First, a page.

Netflix Creates New Holiday Classics

Christmas cinema coronates cheesy cliches.

Molly Farrar, A&E Editor

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Now that Thanksgiving has come and gone, it’s socially acceptable to string up lights and change the radio to the Christmas station. For movies, rewatching favorites like “Frosty the Snowman” or “How the Grinch Stole Christmas”  can bring nostalgic holiday memories and the Christmas spirit to a cold December evening.

For me, I’ve heard and watched Rudolph too many times to revisit, but I love the holidays. Through the cheesy genre of Christmastime romance, Netflix has opened up the door for me to get in the spirit without rewatching “The Polar Express” for the tenth time.

Last year, Netflix released “The Christmas Prince,” complete with a handsome sovereign and a perky journalist trying to get the inside scoop. Obviously, they immediately fall in love and get engaged in the final scene with snow falling around them on Christmas day.

The film did its job well. The unrealistic situation kept the romance light, leaving the viewers without concerns of the practical issues associated with whirlwind relationships. The plot is simple, but sometimes that’s ok.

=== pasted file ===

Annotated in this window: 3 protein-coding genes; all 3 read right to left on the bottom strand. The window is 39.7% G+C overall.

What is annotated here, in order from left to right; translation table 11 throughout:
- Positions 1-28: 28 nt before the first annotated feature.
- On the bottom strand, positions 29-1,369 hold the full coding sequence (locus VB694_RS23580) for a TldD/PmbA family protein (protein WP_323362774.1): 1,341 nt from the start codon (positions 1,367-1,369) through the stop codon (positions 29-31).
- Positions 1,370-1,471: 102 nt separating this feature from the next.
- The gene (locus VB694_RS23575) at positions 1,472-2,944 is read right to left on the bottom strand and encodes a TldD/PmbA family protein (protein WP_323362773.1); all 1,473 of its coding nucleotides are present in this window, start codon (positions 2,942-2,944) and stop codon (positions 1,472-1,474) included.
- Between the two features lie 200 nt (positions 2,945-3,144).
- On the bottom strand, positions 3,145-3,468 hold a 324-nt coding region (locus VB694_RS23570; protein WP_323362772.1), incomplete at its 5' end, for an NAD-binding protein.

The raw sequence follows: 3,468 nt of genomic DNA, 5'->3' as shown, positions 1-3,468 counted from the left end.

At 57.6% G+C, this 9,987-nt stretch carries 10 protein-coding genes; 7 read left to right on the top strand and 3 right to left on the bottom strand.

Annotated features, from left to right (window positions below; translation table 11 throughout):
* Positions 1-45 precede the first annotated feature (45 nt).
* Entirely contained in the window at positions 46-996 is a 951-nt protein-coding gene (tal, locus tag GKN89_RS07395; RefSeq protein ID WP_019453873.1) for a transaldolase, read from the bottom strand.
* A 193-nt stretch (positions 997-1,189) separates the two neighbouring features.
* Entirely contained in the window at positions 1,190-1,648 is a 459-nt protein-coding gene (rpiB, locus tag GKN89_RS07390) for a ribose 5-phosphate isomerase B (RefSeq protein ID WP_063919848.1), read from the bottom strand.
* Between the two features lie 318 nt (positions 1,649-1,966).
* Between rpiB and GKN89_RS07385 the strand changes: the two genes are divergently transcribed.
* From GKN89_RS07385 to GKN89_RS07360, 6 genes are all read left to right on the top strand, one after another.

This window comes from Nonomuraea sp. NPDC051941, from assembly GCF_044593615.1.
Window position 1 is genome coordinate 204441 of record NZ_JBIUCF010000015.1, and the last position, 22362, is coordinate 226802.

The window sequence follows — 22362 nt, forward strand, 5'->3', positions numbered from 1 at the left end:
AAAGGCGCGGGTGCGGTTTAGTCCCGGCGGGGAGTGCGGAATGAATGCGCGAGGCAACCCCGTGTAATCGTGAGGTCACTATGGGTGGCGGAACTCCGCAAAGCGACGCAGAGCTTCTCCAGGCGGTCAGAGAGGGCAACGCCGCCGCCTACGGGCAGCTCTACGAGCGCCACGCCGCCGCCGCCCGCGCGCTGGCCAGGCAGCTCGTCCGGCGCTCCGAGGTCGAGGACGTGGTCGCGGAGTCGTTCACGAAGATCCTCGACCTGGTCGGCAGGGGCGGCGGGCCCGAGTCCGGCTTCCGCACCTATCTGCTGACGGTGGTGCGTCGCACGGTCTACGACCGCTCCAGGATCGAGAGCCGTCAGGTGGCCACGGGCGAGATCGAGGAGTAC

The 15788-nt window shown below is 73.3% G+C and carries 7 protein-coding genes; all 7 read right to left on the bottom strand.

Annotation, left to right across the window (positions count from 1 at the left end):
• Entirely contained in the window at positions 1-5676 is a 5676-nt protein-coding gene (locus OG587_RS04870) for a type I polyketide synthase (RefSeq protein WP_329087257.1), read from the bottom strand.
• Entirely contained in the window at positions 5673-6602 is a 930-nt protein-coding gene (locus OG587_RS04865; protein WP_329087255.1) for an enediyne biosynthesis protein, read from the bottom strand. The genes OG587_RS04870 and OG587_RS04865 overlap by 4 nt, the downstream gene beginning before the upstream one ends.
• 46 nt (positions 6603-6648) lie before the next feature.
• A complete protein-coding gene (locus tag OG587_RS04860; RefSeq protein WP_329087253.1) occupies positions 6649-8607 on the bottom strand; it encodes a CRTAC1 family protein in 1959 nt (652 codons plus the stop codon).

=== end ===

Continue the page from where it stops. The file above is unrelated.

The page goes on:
Now, another mindlessly entertaining sequel is upon us. Prince Richard and Amber are back in “The Christmas Prince: The Royal Wedding.” On Nov. 30, the movie will be released on Netflix and will pick up a year later with a Christmastime wedding. By reviving the royals, “The Christmas Prince” series creates holiday nostalgia without worrying about plot. The film and its sequel aren’t intellectually stimulating for a reason; it’s about the magic of Christmas.  

This isn’t the streaming service’s first go at replicating Hallmark’s trademark romantic holiday films. In 2017, “Christmas Inheritance” was released and also ended with a kiss on Christmas. In 2018, “The Princess Switch” starring Vanessa Hudgens (“High School Musical”)  hit screens with a plot similar to “The Parent Trap” or “Monte Carlo.”

This subgenre of Christmas romance does what the classics do: reignite the Christmas spirit from one’s childhood. Now, as we get older, it’s easy to watch these enjoyable albeit low-quality plots and feel the spirit of Christmas.

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Netflix Creates New Holiday Classics